Robot 6

$2.99 across the line, new letter columns, Milligan on Red Lanterns top DC announcement onslaught

Wow, DC Comics has returned from the holiday break with a vengeance. On its multiple blogs and here on CBR, the publisher has unleashed a veritable avalanche of announcements and initiatives for 2011.

Topping the list is the announcement, first mentioned by DC Entertainment President Diane Nelson and then expanded upon by Jim Lee, that DC will be holding the $2.99 price point across its line for all standard format ongoing series from both the DC Universe and Vertigo.

Meanwhile, PR guru David Hyde unveiled the return of letters pages to DC’s comics, presumably in the place of the current DC Nation column. Letters will be collected from both snail-mail submissions and messages submitted to the publisher’s new DCLettersPage.com website.

Co-Publishers Dan DiDio and Jim Lee spoke to CBR’s Kiel Phegley at length on both topics. DiDio argues that the return of the letters page will foster an increased sense of community among the company’s readers, while Lee echoes the suspicion voiced in many quarters that the now-abandoned $3.99 price point was breaking the weekly-comics habit for a dangerous number of consumers:

But more importantly, we were concerned that for a lot of fans we were breaking them of their love of comics. If we kept increasing the price point on these books, rather than making a decision of whether they’d buy one book over another, they’d just give up the hobby all together because it’s too expensive. We really wanted to make the point that DC is very aware of this and that we want them to stay. We want them to continue buying comics, and we want to make that as economical for them as possible.

DC also broke some news about specific publishing projects as well. For starters, Peter Milligan will be launching an ongoing Red Lanterns series as part of the company’s already flourishing, movie-enhanced Green Lantern franchise, starring Atrocitus and company and getting to the roots of the Red Lantern Corps’ rage. Meanwhile, you’ve already read here at Robot 6 that Joe the Barbarian artist Sean Murphy will be joining Vertigo’s hit American Vampire with a variant cover for issue #13 and interior art for a spin-off series coinciding with the main book’s new World War II storyline.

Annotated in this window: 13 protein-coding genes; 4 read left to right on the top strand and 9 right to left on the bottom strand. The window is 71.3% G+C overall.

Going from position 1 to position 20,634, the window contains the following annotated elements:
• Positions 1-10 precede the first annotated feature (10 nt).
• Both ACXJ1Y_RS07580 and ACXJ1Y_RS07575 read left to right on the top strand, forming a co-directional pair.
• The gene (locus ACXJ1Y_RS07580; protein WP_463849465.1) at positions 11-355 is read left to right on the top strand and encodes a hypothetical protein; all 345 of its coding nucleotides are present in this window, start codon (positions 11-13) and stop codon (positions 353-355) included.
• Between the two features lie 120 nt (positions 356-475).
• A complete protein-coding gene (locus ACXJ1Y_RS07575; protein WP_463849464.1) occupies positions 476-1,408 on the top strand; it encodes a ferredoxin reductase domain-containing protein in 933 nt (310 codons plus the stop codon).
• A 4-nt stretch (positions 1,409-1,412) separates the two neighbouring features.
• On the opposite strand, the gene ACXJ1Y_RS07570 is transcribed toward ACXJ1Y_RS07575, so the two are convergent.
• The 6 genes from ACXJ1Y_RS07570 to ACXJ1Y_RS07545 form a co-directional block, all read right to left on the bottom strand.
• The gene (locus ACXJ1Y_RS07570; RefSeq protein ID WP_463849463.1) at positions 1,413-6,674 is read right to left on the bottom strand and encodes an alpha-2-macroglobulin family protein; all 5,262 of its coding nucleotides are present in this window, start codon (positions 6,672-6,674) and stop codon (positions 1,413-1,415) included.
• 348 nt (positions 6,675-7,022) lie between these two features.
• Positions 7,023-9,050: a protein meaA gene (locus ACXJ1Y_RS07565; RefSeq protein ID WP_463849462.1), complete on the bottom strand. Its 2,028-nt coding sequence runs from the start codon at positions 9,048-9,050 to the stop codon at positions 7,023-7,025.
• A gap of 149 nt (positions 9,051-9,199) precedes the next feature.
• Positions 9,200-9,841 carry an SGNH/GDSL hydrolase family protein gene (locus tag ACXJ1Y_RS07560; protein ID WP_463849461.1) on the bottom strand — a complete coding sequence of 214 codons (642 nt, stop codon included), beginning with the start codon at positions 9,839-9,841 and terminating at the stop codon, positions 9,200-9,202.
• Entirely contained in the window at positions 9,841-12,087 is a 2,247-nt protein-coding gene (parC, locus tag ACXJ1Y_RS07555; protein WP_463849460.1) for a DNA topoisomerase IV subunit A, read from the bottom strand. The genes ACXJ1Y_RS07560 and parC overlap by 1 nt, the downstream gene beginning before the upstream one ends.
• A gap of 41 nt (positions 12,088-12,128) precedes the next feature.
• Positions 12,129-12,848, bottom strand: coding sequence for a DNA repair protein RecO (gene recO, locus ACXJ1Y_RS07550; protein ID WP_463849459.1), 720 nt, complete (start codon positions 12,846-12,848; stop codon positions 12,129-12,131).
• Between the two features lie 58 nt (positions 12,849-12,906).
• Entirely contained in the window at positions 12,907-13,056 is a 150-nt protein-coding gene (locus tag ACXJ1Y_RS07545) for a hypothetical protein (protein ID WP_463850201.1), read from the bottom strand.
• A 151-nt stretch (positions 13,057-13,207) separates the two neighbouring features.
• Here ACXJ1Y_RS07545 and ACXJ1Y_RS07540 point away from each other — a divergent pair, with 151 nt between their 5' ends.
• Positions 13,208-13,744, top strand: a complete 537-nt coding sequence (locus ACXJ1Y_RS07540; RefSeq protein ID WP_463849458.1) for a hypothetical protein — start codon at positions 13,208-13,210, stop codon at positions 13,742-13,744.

Clearly, the publisher has hit the ground running in the New Year, with the “$2.99 across the line” announcement in particular a hefty salvo in the price (and PR) war with its crosstown rival — and hopefully a shot in the arm of the dwindling Direct Market; and the Red Lanterns announcement a sign that DC is following up its “Return of Bruce Wayne”-fueled expansion of the Batman line with a similar boost to its other most popular franchise, Green Lantern.

News From Our Partners

Comments

14 Comments

I am hopping aboard the DC train this year and the $2.99 titles really helped that decision.

If Allred wasn’t already committed to iZombie, I would love for him and Milligan to re-team on Red Lantern Corps.

So that means they’ve got to keep to the price for at least a year, right? Right?

The letters page thing excites the hell out of me, though, I must admit.

Red Lantern Corps? I’m in.

$3 is still too much.

I can buy mainstream magazines with more pages or a paperback novel for $3.